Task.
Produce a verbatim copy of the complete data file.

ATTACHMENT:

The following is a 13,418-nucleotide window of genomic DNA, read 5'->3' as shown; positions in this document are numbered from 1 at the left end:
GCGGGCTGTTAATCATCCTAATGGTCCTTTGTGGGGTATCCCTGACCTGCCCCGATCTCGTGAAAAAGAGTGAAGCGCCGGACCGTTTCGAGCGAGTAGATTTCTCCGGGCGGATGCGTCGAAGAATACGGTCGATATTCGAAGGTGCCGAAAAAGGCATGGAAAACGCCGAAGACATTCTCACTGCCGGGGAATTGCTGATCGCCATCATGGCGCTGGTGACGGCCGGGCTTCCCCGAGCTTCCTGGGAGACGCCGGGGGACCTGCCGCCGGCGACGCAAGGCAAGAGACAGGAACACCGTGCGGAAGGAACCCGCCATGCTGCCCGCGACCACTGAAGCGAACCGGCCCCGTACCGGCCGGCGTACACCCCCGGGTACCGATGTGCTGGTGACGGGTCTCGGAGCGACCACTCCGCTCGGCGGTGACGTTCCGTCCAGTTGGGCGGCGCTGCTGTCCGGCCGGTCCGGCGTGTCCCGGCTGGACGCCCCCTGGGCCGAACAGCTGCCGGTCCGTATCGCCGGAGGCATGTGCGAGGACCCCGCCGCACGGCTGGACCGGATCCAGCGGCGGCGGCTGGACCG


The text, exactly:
The following is a 13,418-nucleotide window of genomic DNA, read 5'->3' as shown; positions in this document are numbered from 1 at the left end:
GCGGGCTGTTAATCATCCTAATGGTCCTTTGTGGGGTATCCCTGACCTGCCCCGATCTCGTGAAAAAGAGTGAAGCGCCGGACCGTTTCGAGCGAGTAGATTTCTCCGGGCGGATGCGTCGAAGAATACGGTCGATATTCGAAGGTGCCGAAAAAGGCATGGAAAACGCCGAAGACATTCTCACTGCCGGGGAATTGCTGATCGCCATCATGGCGCTGGTGACGGCCGGGCTTCCCCGAGCTTCCTGGGAGACGCCGGGGGACCTGCCGCCGGCGACGCAAGGCAAGAGACAGGAACACCGTGCGGAAGGAACCCGCCATGCTGCCCGCGACCACTGAAGCGAACCGGCCCCGTACCGGCCGGCGTACACCCCCGGGTACCGATGTGCTGGTGACGGGTCTCGGAGCGACCACTCCGCTCGGCGGTGACGTTCCGTCCAGTTGGGCGGCGCTGCTGTCCGGCCGGTCCGGCGTGTCCCGGCTGGACGCCCCCTGGGCCGAACAGCTGCCGGTCCGTATCGCCGGAGGCATGTGCGAGGACCCCGCCGCACGGCTGGACCGGATCCAGCGGCGGCGGCTGGACCG